The University of Arizona Health Sciences


UA COM-T Class of 2021 applications surpass 7,200

While medical schools across the country saw a decline in applications this year, the University of Arizona College of Medicine – Tucson saw a significant increase and surpassed 7,200 applications for the first time in its nearly 50-year history.

The College received 7,216 applications for the 115 spots in the class of 2021, up nearly 12 percent from last year’s 6,458 applications for the class of 2020. This goes against the national trend, with the AAMC reporting a 3-percent decrease in applications across the country.

“This record year in applications reflects our year in research, in diversity, in faculty engagement and achievement, in our match rate and in the acceptance rate for the Class of 2020,” said UA College of Medicine – Tucson Dean Charles Cairns, MD. “It’s exciting to see this positive momentum continue as we attract the best possible students to serve the needs of the people of Arizona.”

‘Kids of Steele’ Spread Holiday Cheer at Diamond Children’s and Outpatient Clinics, Dec. 15

WHAT:         ‘Kids of Steele’ Spread Holiday Cheer at Diamond Children’s and Outpatient Clinics, Dec. 15

WHEN:         THURSDAY, DEC. 15, 8:30 – 11 A.M.

WHERE:       Banner Children’s at Diamond Children’s Medical Center
                    1501 N. Campbell Ave., Tucson
                    Pediatric Hematology/Oncology Clinic; Pediatric Multispecialty Clinic (Banner – University Medical Center Tucson); Diamond Children’s

Kids of Steele, the family auxiliary of the UA Steele Children’s Research Center, will spread holiday cheer to children at Banner Children’s at Diamond Children’s Medical Center and at affiliated outpatient clinics.

On Thursday, Dec. 15, 8:30 – 11 a.m., Santa and his Kids of Steele elves will visit patients in the Pediatric Hematology/Oncology and Pediatric Multispecialty Clinics on the third floor of Banner – University Medical Center Tucson, and also hospitalized children on the sixth floor of Diamond Children’s. They will hand...

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MD Candidate Kirsten Concha-Moore Receives National Award for Diversity Efforts

Kirsten Concha-Moore, a member of the UA College of Medicine – Tucson class of 2018, received a Herbert W. Nickens Medical Student Scholarship award this fall. This award is presented to five students entering their third year of medical school that “have shown leadership in efforts to eliminate inequalities in medical education and health care” and have addressed “educational, societal, and health care needs of minorities in the United States.” The award was presented at the Association of American Medical Colleges’ annual meeting on November 14, 2016, in Seattle.

Concha-Moore is a post-sophomore fellow in the Department of Pathology. Last year she participated in the Rural Health Professions Program and was awarded the Native Graduate Health Fellowship from the National Congress of American Indians. Concha-Moore also received the Diversity Leadership Award from COM-T and the Outstanding Graduate Service Award from UA Native American Student Affairs. In her first year of medical school she became a voting member of the COM-T admissions committee.

Concha-Moore is motivated by her experience as a member of the...

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Arizona Telemedicine Program to Host Third National Telemedicine and Telehealth Service Provider Showcase Conference, Oct. 2-3 in Phoenix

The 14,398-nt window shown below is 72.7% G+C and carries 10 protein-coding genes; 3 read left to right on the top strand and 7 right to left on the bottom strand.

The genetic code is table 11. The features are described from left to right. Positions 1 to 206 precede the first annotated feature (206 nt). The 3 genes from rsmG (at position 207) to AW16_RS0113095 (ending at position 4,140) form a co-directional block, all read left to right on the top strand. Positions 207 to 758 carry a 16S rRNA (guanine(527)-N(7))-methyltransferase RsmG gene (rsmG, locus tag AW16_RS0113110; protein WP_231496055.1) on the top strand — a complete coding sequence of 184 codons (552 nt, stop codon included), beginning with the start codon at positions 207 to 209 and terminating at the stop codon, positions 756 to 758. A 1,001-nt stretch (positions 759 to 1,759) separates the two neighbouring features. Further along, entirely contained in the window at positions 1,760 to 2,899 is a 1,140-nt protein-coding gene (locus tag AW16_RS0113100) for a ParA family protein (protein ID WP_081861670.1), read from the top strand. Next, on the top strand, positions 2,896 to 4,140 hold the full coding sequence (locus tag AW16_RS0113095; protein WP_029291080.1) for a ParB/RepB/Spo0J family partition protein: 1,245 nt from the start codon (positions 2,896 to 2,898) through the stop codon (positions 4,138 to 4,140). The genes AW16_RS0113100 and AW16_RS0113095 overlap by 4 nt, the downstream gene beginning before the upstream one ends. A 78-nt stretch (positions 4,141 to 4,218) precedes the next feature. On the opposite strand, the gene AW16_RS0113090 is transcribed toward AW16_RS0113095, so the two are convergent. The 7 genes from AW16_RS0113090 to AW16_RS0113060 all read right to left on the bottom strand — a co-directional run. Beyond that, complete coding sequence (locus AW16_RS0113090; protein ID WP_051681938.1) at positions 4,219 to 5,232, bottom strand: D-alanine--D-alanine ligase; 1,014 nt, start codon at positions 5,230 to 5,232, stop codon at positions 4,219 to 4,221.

The Arizona Telemedicine Program (ATP) has labored for two decades to bring innovative telemedicine services into the mainstream as a health-care delivery system in Arizona and around the world. “We’re finally hitting paydirt, the so-called ‘upslope’ of the S-curve for innovation,” said Ronald S. Weinstein, MD, ATP co-founding director.

“Corporate and governmental users of the ATP’s training and technical assistance programs are now flocking to the new generation of telemedicine service providers to outsource selected medical services to online doctors and nurses,” said Dr. Weinstein.

Contracts are being signed at an impressive rate. Banner Health is partnering with Doctor On Demand to offer its consumers access to doctors via desktop, tablet or smartphone for routine health matters. The University of Arizona is offering the same type of “retail” telemedicine services to its employees through the Arizona Department of Administration medical plans. The Mayo Clinic in Scottsdale has partnered with InTouch Health to standardize and consolidate its emergency tele-neurology services nationwide. Insurers such as...

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UA Surgery Head Leigh Neumayer Named Interim Senior Vice President for Health Sciences

University of Arizona President Ann Weaver Hart has named Dr. Leigh Neumayer as interim senior vice president for health sciences. Her appointment will be effective Jan. 1, 2017, following Dr. Joe G.N. "Skip" Garcia's decision to resign his administrative role and step back to faculty.

Neumayer was the first woman to head the UA College of Medicine – Tucson's world-renowned Department of Surgery. A noted breast cancer surgeon, she became department head on Aug. 18, 2014, and also holds the Margaret E. and Fenton L. Maynard Endowed Chair in Breast Cancer Research.

"I am excited about Dr. Neumayer's leadership in the health sciences," Hart said. "She has a distinguished record as a physician scientist and has demonstrated exceptional leadership as chair of the Department of Surgery, building an incredible team and restoring critically important transplant programs. She also has established a tremendous working relationship with our Banner Health colleagues."

Hart said the interim appointment will continue through the UA presidential transition.

In the last two years, Neumayer has led the reorganization of the department from nine...

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Distinguished Physician-Scientist Dr. Kenneth S. Knox Named Faculty Affairs Associate Dean at the UA College of Medicine – Phoenix